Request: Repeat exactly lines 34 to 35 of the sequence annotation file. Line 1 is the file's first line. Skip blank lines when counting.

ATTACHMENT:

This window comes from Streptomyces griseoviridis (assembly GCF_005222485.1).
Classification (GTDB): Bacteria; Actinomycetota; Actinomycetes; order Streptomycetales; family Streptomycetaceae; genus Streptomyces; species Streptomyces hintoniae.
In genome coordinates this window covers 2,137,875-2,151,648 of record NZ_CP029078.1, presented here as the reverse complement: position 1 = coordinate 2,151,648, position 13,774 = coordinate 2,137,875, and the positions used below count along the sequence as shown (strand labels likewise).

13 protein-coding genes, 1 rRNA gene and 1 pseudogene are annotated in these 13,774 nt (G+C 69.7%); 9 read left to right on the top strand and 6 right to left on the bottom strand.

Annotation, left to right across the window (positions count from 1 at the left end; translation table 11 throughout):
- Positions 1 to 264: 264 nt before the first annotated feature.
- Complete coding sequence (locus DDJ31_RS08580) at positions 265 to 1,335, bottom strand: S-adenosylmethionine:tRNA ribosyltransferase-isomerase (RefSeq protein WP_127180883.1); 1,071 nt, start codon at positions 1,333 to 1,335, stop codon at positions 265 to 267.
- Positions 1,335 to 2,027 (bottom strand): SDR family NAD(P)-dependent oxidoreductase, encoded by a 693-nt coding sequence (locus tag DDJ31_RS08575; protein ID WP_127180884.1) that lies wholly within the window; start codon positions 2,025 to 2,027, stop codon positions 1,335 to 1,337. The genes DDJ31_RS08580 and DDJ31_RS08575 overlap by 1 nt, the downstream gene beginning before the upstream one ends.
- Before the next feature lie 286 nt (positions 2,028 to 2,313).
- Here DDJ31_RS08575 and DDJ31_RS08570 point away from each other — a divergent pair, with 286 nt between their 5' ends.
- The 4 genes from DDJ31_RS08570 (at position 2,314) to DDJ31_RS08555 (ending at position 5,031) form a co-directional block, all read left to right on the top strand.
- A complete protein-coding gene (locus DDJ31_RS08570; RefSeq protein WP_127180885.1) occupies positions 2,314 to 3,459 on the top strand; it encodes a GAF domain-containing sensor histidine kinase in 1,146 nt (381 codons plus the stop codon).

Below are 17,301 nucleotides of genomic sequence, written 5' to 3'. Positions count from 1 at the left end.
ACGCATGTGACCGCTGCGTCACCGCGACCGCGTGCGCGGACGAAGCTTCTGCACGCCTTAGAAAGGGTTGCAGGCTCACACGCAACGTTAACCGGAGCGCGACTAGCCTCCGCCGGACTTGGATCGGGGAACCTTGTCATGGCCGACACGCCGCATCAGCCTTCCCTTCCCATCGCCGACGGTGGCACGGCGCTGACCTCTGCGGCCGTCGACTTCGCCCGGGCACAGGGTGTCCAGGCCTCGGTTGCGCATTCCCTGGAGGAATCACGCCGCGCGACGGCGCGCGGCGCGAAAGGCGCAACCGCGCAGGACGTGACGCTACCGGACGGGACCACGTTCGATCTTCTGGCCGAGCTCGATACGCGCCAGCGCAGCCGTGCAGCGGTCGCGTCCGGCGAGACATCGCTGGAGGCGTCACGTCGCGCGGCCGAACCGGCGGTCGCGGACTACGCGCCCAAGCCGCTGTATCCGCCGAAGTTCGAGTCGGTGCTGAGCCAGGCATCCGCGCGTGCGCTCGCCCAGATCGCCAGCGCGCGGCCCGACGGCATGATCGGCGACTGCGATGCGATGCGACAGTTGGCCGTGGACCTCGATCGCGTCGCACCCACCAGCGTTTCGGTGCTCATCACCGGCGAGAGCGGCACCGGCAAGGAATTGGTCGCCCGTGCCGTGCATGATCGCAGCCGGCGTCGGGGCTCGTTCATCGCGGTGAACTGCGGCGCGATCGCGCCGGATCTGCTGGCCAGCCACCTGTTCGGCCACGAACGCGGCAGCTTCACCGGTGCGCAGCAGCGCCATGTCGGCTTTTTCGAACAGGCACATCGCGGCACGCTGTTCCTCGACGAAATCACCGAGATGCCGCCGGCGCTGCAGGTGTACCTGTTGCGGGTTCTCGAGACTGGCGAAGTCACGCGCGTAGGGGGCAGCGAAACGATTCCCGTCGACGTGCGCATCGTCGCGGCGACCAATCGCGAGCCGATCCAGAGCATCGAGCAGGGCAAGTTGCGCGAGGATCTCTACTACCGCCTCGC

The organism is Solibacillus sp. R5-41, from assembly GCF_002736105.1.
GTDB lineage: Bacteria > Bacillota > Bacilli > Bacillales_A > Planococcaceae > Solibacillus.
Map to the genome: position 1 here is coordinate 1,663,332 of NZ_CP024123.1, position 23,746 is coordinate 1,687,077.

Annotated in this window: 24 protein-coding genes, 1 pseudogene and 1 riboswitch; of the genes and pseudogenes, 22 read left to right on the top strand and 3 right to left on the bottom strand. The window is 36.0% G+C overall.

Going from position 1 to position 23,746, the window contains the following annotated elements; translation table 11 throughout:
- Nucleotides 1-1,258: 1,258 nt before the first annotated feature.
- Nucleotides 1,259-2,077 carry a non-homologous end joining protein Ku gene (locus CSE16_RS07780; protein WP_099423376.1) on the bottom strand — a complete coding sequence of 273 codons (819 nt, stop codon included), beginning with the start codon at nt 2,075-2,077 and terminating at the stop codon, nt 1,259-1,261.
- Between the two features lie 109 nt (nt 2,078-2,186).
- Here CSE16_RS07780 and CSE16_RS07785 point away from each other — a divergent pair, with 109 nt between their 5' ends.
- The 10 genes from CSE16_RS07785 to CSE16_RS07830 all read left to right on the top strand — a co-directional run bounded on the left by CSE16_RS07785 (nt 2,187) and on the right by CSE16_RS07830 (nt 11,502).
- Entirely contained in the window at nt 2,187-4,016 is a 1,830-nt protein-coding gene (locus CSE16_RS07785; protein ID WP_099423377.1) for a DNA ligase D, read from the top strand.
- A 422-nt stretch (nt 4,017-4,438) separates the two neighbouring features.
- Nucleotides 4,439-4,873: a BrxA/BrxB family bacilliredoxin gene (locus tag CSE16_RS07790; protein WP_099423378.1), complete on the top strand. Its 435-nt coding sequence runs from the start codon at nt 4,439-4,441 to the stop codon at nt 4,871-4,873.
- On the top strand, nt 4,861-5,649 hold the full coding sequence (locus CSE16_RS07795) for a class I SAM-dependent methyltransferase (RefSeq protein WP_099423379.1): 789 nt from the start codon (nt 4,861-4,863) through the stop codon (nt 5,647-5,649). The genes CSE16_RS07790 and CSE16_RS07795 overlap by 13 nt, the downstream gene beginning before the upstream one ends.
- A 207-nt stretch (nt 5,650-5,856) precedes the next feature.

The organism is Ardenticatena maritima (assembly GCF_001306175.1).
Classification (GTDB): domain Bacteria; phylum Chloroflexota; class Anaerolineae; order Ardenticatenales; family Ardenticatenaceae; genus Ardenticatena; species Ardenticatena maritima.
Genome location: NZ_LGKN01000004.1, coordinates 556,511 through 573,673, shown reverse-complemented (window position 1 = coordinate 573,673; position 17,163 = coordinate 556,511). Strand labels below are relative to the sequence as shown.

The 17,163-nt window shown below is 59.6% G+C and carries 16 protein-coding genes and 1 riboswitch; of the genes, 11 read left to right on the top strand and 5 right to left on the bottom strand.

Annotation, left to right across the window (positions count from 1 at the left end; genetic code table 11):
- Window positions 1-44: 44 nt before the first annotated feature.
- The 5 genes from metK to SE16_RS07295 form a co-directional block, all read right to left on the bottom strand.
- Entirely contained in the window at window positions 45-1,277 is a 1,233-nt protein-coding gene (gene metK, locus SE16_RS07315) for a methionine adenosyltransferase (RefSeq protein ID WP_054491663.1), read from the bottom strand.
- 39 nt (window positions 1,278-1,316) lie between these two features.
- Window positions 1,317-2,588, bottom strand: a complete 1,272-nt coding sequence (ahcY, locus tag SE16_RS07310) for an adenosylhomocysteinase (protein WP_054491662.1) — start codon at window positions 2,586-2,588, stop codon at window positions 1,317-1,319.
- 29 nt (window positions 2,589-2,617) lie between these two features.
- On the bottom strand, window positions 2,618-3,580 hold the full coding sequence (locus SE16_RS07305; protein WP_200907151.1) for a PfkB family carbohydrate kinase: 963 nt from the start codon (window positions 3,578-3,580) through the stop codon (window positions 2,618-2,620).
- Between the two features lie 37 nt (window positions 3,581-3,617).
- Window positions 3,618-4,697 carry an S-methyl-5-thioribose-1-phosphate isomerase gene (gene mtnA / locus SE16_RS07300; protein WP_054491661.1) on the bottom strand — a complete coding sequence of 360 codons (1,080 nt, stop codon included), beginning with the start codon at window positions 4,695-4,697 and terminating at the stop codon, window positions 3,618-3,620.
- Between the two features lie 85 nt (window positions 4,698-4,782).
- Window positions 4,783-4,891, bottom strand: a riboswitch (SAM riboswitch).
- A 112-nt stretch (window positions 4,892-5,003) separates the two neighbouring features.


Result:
Annotation, left to right across the window (positions count from 1 at the left end; genetic code table 11):
- Window positions 1-44: 44 nt before the first annotated feature.